The first aspect to consider is your composting method when contemplating composting chicken bones.
Some composting methods are ideal for composting chicken bones, while others do not use techniques that will safely break down animal products.
It is important to use the right composting method to ensure the resulting compost is healthy and suitable for use on all the plants in your garden.
Can You Compost Chicken Bones With Hot Composting?
Hot composting is one of the best composting methods for composting chicken bones and a variety of other items that cannot be composted using other methods.
The techniques used in hot composting raise the internal temperature of the compost medium to levels that kill off bacteria and disease-causing pathogens.
This characteristic of hot composting makes it an ideal method for composting chicken bones. The heat allows the composting of raw or cooked chicken bones.
Hot composting is so effective that it is often used to dispose of whole carcasses on farms, including chicken carcasses and large livestock carcasses.
The main problem with hot composting is that it requires more management and monitoring, especially when composting animal products. You must ensure sure that the correct internal temperatures are reached.
The temperatures in the compost pile must be above 130°F or 54°C, but should preferably be between 135°F and 160°F or 57°C and 71°C. It should reach this temperature within two to four days of starting the composting process.
Can You Compost Chicken Bones Using Bokashi Methods?
Bokashi composting methods are slightly different compared to traditional composting methods. The main difference is the process of turning kitchen waste into compost.
Bokashi uses a fermentation process rather than a decomposition process, which utilizes specialized bacteria to ferment the waste and break it down into usable plant nutrients.
Can bokashi be used to compost chicken bones? Chicken bones can be passed through your bokashi bucket, but they will not be broken down during the process.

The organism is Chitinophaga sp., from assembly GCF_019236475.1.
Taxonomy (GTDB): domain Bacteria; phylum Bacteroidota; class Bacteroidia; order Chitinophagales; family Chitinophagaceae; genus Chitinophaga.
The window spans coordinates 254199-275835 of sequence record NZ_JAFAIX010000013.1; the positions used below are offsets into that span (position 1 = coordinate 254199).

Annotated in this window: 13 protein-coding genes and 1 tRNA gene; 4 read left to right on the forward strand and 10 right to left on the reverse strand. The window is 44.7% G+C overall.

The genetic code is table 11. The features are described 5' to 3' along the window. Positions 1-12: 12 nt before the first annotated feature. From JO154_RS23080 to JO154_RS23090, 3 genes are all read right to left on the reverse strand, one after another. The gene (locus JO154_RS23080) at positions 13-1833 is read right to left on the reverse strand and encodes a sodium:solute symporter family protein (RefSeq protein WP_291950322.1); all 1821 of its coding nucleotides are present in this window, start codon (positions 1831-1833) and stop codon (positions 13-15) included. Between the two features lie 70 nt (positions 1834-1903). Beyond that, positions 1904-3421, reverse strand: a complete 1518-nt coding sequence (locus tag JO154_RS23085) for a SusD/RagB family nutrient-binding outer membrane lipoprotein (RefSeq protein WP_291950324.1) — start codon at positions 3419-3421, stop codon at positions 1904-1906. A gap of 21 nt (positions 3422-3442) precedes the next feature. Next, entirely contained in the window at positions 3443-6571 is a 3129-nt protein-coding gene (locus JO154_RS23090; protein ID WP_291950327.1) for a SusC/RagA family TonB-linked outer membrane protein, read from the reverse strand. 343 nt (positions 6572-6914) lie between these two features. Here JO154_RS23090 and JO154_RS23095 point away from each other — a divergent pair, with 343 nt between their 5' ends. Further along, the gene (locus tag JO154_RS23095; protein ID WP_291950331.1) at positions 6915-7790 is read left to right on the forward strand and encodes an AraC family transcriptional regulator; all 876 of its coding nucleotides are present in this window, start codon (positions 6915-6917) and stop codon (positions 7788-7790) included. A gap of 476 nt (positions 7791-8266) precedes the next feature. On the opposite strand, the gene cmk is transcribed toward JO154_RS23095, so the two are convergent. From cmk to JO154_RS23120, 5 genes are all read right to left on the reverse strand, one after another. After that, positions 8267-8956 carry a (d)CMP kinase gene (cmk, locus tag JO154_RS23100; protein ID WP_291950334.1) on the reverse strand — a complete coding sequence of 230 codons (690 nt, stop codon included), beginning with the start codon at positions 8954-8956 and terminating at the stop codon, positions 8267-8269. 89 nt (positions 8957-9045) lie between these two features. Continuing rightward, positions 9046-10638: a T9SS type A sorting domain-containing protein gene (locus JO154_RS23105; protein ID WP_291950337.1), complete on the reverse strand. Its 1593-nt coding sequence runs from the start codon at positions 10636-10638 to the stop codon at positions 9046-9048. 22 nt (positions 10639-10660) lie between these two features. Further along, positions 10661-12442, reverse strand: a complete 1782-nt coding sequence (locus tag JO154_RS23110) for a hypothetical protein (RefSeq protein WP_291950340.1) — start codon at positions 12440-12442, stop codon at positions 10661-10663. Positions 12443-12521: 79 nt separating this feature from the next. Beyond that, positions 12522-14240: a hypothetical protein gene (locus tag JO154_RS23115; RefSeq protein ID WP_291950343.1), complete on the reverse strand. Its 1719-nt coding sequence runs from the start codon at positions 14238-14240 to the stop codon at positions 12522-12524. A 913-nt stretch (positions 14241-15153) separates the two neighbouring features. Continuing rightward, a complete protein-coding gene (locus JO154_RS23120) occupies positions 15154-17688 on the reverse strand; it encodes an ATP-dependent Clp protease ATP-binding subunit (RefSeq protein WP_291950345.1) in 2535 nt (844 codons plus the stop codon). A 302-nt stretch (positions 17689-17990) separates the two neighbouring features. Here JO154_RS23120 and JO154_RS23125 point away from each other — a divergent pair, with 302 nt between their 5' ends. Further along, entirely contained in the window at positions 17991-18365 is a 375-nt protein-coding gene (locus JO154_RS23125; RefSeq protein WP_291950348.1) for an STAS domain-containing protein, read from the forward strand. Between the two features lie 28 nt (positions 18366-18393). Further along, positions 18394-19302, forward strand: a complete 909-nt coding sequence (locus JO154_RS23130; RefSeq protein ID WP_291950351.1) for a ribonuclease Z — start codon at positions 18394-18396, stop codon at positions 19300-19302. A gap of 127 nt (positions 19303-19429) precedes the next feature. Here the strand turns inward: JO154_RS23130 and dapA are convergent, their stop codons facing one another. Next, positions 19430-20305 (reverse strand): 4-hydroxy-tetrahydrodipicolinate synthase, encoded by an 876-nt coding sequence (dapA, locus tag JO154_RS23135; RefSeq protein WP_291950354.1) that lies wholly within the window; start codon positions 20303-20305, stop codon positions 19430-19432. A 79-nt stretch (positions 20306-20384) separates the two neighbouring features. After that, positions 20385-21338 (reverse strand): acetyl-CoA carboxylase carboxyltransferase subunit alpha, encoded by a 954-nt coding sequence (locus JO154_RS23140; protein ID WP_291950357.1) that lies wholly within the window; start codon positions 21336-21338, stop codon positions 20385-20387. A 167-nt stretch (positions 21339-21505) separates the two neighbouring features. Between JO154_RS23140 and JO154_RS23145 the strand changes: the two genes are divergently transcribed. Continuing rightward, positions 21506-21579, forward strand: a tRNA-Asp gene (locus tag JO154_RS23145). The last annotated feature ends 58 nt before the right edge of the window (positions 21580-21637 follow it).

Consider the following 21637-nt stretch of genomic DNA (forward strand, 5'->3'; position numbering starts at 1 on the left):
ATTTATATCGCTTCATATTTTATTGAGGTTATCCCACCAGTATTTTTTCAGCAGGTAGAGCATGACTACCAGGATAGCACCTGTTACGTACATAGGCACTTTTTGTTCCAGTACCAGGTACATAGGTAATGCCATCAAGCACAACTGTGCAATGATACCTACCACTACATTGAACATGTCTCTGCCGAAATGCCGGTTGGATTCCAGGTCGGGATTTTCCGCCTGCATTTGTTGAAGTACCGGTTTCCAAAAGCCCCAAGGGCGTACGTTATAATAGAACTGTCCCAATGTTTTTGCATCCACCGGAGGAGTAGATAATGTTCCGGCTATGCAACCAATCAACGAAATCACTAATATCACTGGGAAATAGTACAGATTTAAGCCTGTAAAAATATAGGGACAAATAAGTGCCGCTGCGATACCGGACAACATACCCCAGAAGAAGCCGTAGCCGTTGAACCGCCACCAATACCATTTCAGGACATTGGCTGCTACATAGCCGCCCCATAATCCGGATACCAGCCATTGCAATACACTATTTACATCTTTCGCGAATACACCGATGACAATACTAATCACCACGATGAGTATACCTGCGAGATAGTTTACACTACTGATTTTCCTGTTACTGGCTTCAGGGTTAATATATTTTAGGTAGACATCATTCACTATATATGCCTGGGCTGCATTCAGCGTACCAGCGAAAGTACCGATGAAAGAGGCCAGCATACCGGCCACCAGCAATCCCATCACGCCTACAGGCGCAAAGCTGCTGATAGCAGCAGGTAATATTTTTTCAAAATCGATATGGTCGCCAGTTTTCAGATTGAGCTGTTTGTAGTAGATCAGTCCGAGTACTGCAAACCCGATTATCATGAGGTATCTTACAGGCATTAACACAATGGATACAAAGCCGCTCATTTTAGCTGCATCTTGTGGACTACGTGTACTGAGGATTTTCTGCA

The fermentation process will prevent the development of pathogens and bad bacteria in the bones, but the bones will not break down.
Once the bones have been through the fermentation process, they are less desirable to pests and pets and can be added to your garden soil, where they will continue to break down and provide slow-release nutrients to your plants.
Can Chicken Bones Be Composted In Composting Appliances?
Certain electric composting appliances are designed to break down kitchen waste, including chicken bones and fish.
They have specialized mechanisms to physically grind the material into fine particles and fast-compost the material to produce plant-ready compost in hours. An example of this is the Lomi composting system which includes this functionality.
Can You Add Chicken Bones To A Cold Compost Pile?
Cold composting can be used to break down chicken bones, but it takes a long time for the bones to decompose into compost. The other material in the compost will be ready for use long before the bones have sufficiently broken down.
Chicken bones can take 30 to 60 days to break down in hot compost systems but can take several months to a few years to break down in a cold compost system.
Cold composting does not elevate the temperature in the compost pile, which can cause dangerous pathogens and bacteria to proliferate in the compost. Consequently, it is not recommended to use cold composted chicken bones on edible plants, such as in your vegetable garden.
You can compost chicken bones in a cold composting system, but be prepared to leave the compost for a long time for the bones to break down and only use the resulting compost on non-food plants.
Can You Compost Chicken Bones In A Compost Tumbler?
Compost tumblers are an easy, convenient, and fast method of creating rich compost from your kitchen waste. But can you add chicken bones to a compost tumbler?
The composting method used in compost tumblers is the cold composting method, which does not reach sufficiently high temperatures to kill pathogens and bacteria in chicken bones.